The nutrient profile of figs is undeniably impressive, encompassing an array of vitamins and minerals essential for overall health. Fresh figs boast a succulent texture, while dried figs pack a concentrated punch, making them a versatile addition to a balanced diet. The drying process increases the concentration of certain nutrients, such as protein, calcium and fibre in dried figs.

Nutrient Fresh Figs (per 100g) Dried Figs (per 100g)
Calories (kcal) 74 249
Protein (g) 0.75 3.3
Lipids (g) 0.3 0.93
Dietary Fibre (g) 2.9 9.8
Sugar (g) 16.26 47.92
Calcium (mg) 35 162
Iron (mg) 0.37 2.03
Magnesium (mg) 17 68
Phosphorus (mg) 14 67
Potassium (mg) 232 680
Vitamin C (mg) 2 1.2
Folate (mcg) 6 9
Choline (mg) 4.7 15.8
Vitamin A (mcg) 7 0
Beta-carotene (mcg) 85 6
Lutein and zeaxanthin (mcg) 9 32
Vitamin K (mcg) 4.7 15.6

Vitamin C:

Known for its immune-boosting properties and antioxidant effects.

Vitamin K:

Essential for blood clotting and bone health.


A key player in heart health and blood pressure regulation.


Vital for bone health and energy metabolism.


Supports muscle and nerve function, as well as energy production.


Critical for bone health and muscle function.


Promotes digestive health and contributes to a feeling of fullness.

Read More: Top 6 Dry Fruits For Diabetics.

Figs in Diabetic Diet

When it comes to managing diabetes, making informed food choices plays a crucial role in maintaining stable blood sugar levels. Figs, with their natural sweetness and a wealth of health benefits, emerge as a suitable option for individuals navigating the complexities of a diabetic diet.

Figs, whether fresh or dried, are a sweet and satisfying choice for people with diabetes. Their moderate glycemic index ensures a gradual rise in blood sugar levels, making them a suitable alternative to higher glycemic fruits and processed snacks. The natural sugars in figs are accompanied by fibre, which slows down the absorption of sugars, contributing to better blood sugar control. Let’s look at some more reasons for why dry anjeer is good for diabetes.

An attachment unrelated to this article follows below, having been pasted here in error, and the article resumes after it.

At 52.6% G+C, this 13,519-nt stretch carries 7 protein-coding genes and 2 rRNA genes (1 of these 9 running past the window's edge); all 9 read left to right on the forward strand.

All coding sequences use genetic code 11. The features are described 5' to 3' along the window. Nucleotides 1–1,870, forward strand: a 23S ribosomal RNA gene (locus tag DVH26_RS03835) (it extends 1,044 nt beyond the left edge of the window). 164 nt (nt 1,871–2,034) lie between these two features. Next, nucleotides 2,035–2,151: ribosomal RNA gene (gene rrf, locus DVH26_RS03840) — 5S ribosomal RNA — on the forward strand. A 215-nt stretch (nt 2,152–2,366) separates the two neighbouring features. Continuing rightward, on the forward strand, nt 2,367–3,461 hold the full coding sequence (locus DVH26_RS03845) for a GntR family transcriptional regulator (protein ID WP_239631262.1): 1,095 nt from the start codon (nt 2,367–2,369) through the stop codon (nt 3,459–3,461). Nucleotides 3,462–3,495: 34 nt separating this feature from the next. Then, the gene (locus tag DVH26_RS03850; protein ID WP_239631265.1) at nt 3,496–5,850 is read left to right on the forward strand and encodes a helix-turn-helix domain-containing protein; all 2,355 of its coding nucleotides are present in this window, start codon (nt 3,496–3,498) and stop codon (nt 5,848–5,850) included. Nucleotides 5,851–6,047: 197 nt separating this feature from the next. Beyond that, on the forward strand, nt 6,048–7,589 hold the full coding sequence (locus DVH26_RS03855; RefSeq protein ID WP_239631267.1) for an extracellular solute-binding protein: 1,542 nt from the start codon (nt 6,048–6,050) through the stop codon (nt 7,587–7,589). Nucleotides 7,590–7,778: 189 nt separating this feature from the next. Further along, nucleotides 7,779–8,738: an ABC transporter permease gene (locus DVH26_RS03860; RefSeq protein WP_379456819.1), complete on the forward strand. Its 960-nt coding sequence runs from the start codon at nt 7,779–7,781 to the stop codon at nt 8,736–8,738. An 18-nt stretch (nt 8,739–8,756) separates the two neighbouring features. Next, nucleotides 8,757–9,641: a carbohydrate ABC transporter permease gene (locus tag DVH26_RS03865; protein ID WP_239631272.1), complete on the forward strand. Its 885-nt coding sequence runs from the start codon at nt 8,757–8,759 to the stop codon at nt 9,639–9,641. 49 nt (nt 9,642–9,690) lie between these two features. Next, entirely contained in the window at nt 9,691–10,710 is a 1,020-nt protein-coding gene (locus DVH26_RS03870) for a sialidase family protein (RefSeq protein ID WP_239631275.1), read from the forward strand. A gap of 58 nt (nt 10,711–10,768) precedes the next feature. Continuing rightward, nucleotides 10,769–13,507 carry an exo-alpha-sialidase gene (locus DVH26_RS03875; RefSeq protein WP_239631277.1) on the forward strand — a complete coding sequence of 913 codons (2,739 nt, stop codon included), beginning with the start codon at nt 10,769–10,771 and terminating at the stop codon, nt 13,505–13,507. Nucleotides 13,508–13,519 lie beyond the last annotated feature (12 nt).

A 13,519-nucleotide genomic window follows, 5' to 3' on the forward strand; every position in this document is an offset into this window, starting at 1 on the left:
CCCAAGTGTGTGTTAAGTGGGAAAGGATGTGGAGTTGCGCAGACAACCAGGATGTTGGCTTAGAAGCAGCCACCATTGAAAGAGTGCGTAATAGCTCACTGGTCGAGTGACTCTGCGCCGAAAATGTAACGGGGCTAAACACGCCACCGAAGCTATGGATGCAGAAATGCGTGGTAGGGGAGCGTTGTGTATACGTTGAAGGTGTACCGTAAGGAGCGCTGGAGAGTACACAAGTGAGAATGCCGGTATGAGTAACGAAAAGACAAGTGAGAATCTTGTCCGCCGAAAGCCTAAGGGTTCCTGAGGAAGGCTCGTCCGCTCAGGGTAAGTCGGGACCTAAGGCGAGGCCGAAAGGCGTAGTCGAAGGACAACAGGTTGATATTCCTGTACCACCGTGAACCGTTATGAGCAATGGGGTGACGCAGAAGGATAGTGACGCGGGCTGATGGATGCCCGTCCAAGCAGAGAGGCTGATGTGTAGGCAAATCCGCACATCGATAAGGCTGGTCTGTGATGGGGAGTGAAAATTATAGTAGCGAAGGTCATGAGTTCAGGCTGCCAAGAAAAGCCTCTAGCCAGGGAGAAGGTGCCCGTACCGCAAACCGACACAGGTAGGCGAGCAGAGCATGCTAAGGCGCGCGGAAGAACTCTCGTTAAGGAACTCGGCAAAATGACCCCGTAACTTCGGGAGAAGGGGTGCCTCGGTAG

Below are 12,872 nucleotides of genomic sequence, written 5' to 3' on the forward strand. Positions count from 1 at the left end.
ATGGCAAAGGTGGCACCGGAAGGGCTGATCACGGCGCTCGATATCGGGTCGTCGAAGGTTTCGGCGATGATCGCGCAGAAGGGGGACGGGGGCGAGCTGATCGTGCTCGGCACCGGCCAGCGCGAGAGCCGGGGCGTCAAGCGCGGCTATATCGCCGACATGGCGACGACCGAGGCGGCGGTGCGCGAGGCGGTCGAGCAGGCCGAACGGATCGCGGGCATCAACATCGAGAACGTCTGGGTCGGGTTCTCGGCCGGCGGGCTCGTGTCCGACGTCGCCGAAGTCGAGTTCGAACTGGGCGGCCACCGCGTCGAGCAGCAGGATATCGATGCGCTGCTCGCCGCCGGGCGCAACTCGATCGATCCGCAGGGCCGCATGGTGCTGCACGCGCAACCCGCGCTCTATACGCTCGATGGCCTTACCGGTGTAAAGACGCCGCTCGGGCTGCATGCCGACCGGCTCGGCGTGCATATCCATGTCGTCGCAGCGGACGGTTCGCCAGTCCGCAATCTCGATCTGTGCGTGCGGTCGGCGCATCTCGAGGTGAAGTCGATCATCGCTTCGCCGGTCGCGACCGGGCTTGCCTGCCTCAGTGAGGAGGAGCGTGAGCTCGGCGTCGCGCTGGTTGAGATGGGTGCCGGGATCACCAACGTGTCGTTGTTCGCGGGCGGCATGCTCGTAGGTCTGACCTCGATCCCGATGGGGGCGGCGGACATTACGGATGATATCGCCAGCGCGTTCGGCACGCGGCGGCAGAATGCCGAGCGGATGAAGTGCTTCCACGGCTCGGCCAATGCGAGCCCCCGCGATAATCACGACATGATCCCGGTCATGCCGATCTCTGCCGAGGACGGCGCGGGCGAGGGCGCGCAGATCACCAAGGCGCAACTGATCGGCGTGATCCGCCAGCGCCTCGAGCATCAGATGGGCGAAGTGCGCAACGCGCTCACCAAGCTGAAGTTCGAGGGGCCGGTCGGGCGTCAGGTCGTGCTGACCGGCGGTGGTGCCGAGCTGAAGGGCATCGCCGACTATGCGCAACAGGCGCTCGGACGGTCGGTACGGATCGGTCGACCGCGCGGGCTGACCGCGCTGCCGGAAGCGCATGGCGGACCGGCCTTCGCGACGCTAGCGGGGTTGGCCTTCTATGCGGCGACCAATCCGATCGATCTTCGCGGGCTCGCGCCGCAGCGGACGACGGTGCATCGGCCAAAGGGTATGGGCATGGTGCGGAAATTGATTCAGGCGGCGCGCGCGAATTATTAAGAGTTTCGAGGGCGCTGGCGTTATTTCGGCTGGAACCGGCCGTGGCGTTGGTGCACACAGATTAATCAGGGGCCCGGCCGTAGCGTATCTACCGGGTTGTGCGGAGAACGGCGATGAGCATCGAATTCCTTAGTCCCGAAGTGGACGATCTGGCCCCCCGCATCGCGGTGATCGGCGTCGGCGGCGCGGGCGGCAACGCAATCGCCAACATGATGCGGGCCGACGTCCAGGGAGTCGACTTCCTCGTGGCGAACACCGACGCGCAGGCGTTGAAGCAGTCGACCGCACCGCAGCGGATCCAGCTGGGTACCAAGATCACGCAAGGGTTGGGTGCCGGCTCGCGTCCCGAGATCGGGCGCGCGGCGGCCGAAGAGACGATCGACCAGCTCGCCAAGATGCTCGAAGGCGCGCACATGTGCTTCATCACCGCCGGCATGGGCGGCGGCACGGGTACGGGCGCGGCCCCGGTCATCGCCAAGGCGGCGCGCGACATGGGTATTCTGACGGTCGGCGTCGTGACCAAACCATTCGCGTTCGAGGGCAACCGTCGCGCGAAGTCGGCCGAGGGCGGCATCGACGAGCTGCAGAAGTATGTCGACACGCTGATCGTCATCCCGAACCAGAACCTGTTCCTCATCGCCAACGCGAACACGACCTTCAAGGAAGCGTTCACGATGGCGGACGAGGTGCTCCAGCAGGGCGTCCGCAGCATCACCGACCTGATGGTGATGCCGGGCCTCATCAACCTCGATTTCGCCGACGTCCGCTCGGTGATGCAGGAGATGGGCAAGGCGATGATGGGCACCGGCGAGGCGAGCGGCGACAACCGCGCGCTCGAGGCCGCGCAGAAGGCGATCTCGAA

Vitamin E Content in Figs

Vitamin E, an antioxidant powerhouse, is present in figs (0.35mg per 100 gm) and offers protection against oxidative stress. People with diabetes are often more susceptible to oxidative damage, making the inclusion of vitamin E-rich foods like figs beneficial for overall health.

Gut Health Benefits of Figs

The fibre content in figs is not only advantageous for blood sugar control but also supports gut health. Fibre acts as a prebiotic, nourishing the beneficial bacteria in the gut. A healthy gut microbiome is associated with improved digestion, nutrient absorption, and a reduced risk of inflammation – factors that contribute to overall well-being, particularly important for those managing diabetes.

Read More: Is Jamun Good For Diabetes?


Figs, with their delectable taste and impressive nutritional profile, prove to be a smart choice for diabetes. From their impact on insulin sensitivity and blood sugar levels to the added benefits of vitamin E and gut health support, figs offer a holistic approach to diabetes-friendly eating. Considering the potential benefits of a dried fig for diabetes, people managing the condition may find it to be a sweet and fibre-rich snack that could positively impact blood sugar levels and insulin sensitivity. Always consult with a healthcare professional or a registered dietitian for personalised advice tailored to your specific health needs.

FAQ’s( Frequently Asked Questions)

Does anjeer increase blood sugar?

Anjeer, or figs, have a moderate glycemic index, which means they can cause a gradual rise in blood sugar levels. However, when consumed in moderation, the fibre content in figs may help mitigate the impact on blood sugar.

How many figs can a diabetic eat in a day?

The number of figs a diabetic can safely consume in a day depends on various factors, including individual blood sugar levels and overall dietary choices. Generally, moderation is key, and it’s recommended to not have more than one portion of figs for diabetic friendly diet.

Are dried figs bad for diabetics?

Dried figs, while a sweet and nutritious option, are concentrated in natural sugars. It’s essential for individuals with diabetes to be mindful of their carbohydrate intake, including natural sugars from dried fruits. Moderation is advised, and dried figs can be part of a well-balanced diabetic diet when consumed in appropriate portions.

Is fig good for gestational diabetes?

Figs can be a part of a gestational diabetes diet due to their moderate glycemic index, calcium and fibre content.

Last Updated on by Dr. Damanjit Duggal